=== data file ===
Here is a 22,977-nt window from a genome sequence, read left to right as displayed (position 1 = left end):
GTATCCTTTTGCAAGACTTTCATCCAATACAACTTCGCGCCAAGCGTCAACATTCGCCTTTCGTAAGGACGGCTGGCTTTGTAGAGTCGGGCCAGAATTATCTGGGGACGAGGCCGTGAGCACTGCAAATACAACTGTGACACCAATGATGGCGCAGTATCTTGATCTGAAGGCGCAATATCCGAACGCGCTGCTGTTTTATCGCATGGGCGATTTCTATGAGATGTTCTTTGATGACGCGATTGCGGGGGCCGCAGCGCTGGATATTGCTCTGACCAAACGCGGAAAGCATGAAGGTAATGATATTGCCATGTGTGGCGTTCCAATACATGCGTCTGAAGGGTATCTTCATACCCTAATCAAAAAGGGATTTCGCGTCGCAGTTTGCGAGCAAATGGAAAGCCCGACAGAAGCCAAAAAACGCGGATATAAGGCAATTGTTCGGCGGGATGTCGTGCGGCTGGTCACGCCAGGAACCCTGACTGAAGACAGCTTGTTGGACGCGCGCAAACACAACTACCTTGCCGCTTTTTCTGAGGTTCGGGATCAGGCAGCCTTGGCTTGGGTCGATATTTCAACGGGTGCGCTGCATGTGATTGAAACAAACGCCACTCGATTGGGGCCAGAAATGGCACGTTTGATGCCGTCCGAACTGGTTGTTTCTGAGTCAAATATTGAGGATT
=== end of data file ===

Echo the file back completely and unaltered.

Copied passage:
Here is a 22,977-nt window from a genome sequence, read left to right as displayed (position 1 = left end):
GTATCCTTTTGCAAGACTTTCATCCAATACAACTTCGCGCCAAGCGTCAACATTCGCCTTTCGTAAGGACGGCTGGCTTTGTAGAGTCGGGCCAGAATTATCTGGGGACGAGGCCGTGAGCACTGCAAATACAACTGTGACACCAATGATGGCGCAGTATCTTGATCTGAAGGCGCAATATCCGAACGCGCTGCTGTTTTATCGCATGGGCGATTTCTATGAGATGTTCTTTGATGACGCGATTGCGGGGGCCGCAGCGCTGGATATTGCTCTGACCAAACGCGGAAAGCATGAAGGTAATGATATTGCCATGTGTGGCGTTCCAATACATGCGTCTGAAGGGTATCTTCATACCCTAATCAAAAAGGGATTTCGCGTCGCAGTTTGCGAGCAAATGGAAAGCCCGACAGAAGCCAAAAAACGCGGATATAAGGCAATTGTTCGGCGGGATGTCGTGCGGCTGGTCACGCCAGGAACCCTGACTGAAGACAGCTTGTTGGACGCGCGCAAACACAACTACCTTGCCGCTTTTTCTGAGGTTCGGGATCAGGCAGCCTTGGCTTGGGTCGATATTTCAACGGGTGCGCTGCATGTGATTGAAACAAACGCCACTCGATTGGGGCCAGAAATGGCACGTTTGATGCCGTCCGAACTGGTTGTTTCTGAGTCAAATATTGAGGATT